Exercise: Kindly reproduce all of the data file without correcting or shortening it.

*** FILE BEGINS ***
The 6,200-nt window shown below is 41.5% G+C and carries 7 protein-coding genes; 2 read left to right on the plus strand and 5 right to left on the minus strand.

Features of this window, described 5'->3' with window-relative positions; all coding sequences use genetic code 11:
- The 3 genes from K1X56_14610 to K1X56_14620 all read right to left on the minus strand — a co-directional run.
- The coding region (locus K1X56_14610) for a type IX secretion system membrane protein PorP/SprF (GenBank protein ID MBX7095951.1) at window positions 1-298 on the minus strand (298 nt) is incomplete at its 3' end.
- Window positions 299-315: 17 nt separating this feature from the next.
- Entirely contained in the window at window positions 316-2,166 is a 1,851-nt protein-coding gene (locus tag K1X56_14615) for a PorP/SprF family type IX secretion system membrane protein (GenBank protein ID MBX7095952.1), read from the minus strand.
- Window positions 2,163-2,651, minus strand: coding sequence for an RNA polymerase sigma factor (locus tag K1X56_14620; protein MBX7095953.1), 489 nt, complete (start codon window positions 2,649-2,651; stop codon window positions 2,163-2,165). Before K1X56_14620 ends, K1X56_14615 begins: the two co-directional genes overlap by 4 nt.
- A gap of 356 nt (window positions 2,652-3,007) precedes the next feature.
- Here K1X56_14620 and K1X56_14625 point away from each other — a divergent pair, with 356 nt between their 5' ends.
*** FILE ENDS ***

The 6,200-nt window shown below is 41.5% G+C and carries 7 protein-coding genes; 2 read left to right on the plus strand and 5 right to left on the minus strand.

Features of this window, described 5'->3' with window-relative positions; all coding sequences use genetic code 11:
- The 3 genes from K1X56_14610 to K1X56_14620 all read right to left on the minus strand — a co-directional run.
- The coding region (locus K1X56_14610) for a type IX secretion system membrane protein PorP/SprF (GenBank protein ID MBX7095951.1) at window positions 1-298 on the minus strand (298 nt) is incomplete at its 3' end.
- Window positions 299-315: 17 nt separating this feature from the next.
- Entirely contained in the window at window positions 316-2,166 is a 1,851-nt protein-coding gene (locus tag K1X56_14615) for a PorP/SprF family type IX secretion system membrane protein (GenBank protein ID MBX7095952.1), read from the minus strand.
- Window positions 2,163-2,651, minus strand: coding sequence for an RNA polymerase sigma factor (locus tag K1X56_14620; protein MBX7095953.1), 489 nt, complete (start codon window positions 2,649-2,651; stop codon window positions 2,163-2,165). Before K1X56_14620 ends, K1X56_14615 begins: the two co-directional genes overlap by 4 nt.
- A gap of 356 nt (window positions 2,652-3,007) precedes the next feature.
- Here K1X56_14620 and K1X56_14625 point away from each other — a divergent pair, with 356 nt between their 5' ends.